A lovely fine and warm day greets me, accompanied by the sound of water gently lapping close by. Six feet away there’s a bit of loch that wasn’t there last night. I soon see, though, that it’s retreating, although this does beg the question how close it actually got to me during the night!
I pack up and as I’m doing so, I spot a package by a rock. Investigation shows it to be a brand new set of tent pitching accessories – guyline, runners, two sorts of stakes and a mallet. It’s clearly either been (a) discarded, (b) accidentally left, or (c) deliberately left as a personal gift to me. Either way it’s coming with me. Just back on the track I see a sign chastising anglers for leaving the place looking like a tip.
The walk along the track is uneventful and I soon encounter a guy I saw just before pitching last night, returning from the bothy. I’m glad I didn’t push on last night, as it seems to take ages to get there, although that is partly because on seeing the view to the head of the glen, I sit a while and get out the painting things.
Eventually, I arrive at the bothy and step off the track to investigate. If only for a read of the visitors book to see who’s passed through.
Much of the rest of the day consists of woodland walking, first on tracks and then on an irritating undulating path, that saps the energy.
It’s a relief to emerge from the wood, and I briefly toy with an early stop lochside, but deep down I know I don’t want to start getting into the habit of stopping early each day. I make myself plow on and soon hit the road. It’s not until I do so that I realise quite how exhausting the wood had been, as I find myself steaming along the road. All thoughts of early stops now gone, aided by the sight of so many families camping by the road with pop up tents and barbecues.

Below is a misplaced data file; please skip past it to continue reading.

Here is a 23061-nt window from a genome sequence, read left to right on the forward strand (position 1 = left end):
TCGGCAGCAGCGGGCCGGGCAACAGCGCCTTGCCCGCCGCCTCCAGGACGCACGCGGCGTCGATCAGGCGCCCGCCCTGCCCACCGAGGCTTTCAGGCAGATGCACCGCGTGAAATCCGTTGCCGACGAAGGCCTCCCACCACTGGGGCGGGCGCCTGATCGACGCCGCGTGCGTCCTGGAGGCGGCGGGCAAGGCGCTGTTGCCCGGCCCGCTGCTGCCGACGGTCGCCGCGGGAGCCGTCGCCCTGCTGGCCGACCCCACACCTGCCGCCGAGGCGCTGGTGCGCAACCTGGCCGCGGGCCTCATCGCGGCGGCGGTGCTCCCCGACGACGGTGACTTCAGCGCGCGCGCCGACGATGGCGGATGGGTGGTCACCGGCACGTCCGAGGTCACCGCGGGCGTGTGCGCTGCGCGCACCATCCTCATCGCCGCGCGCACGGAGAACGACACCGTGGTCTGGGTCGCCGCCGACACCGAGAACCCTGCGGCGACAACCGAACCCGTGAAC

So good is my progress at this late stage of the day, that I even consider pushing on into tomorrow’s walk, but this would commit me to a sizeable climb at the end of the day. Suddenly I’m less gung ho, and take a break roadside. Just as I do so, Challenger Paul Myerscough swings by, heading in the wrong direction. He tells me there’s a chap just up the road from me. Having had no company at all so far on the walk, I try to catch this chap up, which proves a simple matter as he’s crawling along. I walk with Ian, enjoying some company. He’s looking to stop soon, and it transpires that he’s looking in the same sort of spot to where I had planned. We walk down the track towards Lochan Urr together, he ultimately choosing a spot on a grassy path towards the river, me heading over to the lochan proper.
It’s a bit overgrown and boggy by the lochan, but I manage to get close to some running water to fill up and to manoeuvre myself around to a little hummock right by the lochan.